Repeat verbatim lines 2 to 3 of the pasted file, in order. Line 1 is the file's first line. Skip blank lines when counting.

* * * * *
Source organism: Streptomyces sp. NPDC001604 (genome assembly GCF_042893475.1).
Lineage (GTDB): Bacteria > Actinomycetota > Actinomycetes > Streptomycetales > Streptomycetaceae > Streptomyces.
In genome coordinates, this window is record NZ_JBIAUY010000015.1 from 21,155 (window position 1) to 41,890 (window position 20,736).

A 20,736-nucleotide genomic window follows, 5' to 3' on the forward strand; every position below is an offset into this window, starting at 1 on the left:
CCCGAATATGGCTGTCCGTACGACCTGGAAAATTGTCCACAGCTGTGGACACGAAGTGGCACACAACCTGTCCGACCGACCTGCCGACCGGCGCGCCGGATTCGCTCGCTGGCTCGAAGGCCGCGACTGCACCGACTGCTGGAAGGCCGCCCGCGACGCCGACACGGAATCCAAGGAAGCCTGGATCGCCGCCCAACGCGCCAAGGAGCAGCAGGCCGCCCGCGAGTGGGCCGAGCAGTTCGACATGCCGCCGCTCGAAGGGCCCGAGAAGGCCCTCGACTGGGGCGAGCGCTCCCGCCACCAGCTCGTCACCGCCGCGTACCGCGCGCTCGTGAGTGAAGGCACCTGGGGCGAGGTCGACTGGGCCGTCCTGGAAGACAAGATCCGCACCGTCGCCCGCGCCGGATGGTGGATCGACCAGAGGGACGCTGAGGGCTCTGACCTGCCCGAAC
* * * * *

Lineage (GTDB): Bacteria > Actinomycetota > Actinomycetes > Streptomycetales > Streptomycetaceae > Streptomyces.
In genome coordinates, this window is record NZ_JBIAUY010000015.1 from 21,155 (window position 1) to 41,890 (window position 20,736).